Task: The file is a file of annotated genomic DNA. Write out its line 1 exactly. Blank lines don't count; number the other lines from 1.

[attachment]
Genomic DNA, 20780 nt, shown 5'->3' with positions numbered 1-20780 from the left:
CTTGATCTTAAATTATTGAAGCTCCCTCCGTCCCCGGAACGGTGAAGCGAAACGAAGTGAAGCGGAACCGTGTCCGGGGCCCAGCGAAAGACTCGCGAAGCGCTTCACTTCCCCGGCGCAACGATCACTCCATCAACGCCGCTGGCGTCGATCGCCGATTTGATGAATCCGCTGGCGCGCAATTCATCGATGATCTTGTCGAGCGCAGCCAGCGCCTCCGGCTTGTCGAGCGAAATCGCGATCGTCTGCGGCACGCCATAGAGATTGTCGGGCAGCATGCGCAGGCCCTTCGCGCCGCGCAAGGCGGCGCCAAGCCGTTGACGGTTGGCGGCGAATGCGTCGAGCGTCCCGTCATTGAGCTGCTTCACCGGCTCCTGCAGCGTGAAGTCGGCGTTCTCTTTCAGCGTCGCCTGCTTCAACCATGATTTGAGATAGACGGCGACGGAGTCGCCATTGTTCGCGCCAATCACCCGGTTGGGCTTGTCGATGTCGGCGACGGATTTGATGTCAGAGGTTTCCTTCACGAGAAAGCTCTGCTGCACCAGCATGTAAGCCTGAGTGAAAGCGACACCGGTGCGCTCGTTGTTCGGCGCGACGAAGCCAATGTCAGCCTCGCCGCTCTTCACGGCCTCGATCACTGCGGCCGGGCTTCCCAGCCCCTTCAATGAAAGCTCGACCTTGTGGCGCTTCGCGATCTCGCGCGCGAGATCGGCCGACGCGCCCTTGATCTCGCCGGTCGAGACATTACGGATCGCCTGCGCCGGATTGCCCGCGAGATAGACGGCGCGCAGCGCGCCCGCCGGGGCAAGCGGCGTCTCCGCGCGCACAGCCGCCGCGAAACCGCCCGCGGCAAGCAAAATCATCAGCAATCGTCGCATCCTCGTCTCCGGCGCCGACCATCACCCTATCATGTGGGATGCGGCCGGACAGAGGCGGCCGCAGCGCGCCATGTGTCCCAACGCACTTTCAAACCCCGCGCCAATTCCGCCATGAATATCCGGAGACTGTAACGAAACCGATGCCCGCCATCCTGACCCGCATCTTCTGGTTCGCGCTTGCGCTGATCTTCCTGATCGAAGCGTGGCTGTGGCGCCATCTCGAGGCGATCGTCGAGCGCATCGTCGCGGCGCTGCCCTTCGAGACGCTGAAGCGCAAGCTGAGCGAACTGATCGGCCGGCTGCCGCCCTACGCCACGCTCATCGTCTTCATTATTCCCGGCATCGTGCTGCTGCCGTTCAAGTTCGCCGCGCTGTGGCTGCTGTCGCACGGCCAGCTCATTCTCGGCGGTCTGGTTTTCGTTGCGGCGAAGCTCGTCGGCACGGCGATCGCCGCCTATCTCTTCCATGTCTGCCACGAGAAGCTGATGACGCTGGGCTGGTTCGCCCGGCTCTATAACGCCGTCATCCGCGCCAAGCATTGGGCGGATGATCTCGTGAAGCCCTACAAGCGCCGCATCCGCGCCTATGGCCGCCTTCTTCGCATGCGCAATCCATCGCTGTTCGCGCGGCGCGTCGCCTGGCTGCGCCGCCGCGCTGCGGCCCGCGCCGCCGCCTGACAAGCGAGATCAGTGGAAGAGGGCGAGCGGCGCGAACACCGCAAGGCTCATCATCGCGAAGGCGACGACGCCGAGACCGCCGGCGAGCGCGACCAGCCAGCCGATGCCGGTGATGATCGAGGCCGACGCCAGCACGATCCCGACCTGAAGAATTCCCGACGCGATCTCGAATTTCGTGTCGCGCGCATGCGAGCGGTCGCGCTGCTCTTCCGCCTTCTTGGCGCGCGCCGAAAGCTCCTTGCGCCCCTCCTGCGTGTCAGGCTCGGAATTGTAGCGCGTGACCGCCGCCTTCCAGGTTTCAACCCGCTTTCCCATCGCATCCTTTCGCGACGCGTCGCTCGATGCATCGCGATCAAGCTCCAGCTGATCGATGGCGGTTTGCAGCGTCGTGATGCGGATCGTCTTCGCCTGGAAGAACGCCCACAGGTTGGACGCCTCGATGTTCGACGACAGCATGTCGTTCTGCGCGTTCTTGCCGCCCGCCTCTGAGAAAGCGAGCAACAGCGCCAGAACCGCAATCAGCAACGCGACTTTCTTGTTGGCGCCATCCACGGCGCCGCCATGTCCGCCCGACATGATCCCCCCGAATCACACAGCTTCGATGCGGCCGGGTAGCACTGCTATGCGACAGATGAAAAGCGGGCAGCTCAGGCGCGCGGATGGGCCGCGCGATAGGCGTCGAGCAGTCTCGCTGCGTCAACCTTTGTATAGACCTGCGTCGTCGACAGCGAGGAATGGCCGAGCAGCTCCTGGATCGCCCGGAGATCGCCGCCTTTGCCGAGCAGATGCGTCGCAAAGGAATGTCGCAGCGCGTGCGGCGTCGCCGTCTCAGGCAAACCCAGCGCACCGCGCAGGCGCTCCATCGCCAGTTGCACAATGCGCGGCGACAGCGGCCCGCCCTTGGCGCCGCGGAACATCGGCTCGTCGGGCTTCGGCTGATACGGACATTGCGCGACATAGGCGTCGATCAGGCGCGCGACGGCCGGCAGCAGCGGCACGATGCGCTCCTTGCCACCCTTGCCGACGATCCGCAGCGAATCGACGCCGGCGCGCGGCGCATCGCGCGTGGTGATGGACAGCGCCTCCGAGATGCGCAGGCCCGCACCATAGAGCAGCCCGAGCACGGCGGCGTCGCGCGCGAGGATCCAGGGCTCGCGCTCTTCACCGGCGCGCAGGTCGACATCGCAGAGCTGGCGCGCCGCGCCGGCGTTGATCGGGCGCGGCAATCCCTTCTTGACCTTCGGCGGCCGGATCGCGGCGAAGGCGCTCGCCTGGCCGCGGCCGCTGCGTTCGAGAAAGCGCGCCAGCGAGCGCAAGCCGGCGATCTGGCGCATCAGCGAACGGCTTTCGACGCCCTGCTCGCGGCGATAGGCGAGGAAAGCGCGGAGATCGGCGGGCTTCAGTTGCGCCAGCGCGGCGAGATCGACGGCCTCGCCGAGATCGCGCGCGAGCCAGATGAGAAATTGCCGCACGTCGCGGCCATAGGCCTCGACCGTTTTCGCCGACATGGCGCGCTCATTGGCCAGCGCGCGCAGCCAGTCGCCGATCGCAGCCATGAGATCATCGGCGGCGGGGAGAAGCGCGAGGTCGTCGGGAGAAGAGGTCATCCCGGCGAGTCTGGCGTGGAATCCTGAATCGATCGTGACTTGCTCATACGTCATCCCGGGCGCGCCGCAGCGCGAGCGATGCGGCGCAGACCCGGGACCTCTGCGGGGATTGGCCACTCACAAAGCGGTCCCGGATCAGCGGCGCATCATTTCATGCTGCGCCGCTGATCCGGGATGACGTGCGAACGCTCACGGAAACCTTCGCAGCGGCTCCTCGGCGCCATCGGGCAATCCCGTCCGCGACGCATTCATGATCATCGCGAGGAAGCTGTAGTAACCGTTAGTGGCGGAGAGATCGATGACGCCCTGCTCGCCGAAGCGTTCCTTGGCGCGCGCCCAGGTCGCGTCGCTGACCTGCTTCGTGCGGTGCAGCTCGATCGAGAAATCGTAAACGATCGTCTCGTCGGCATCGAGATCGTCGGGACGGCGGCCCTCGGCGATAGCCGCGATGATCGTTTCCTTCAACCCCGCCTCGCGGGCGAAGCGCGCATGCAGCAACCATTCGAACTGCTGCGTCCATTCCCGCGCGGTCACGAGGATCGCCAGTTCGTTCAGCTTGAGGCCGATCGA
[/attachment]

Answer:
Genomic DNA, 20780 nt, shown 5'->3' with positions numbered 1-20780 from the left: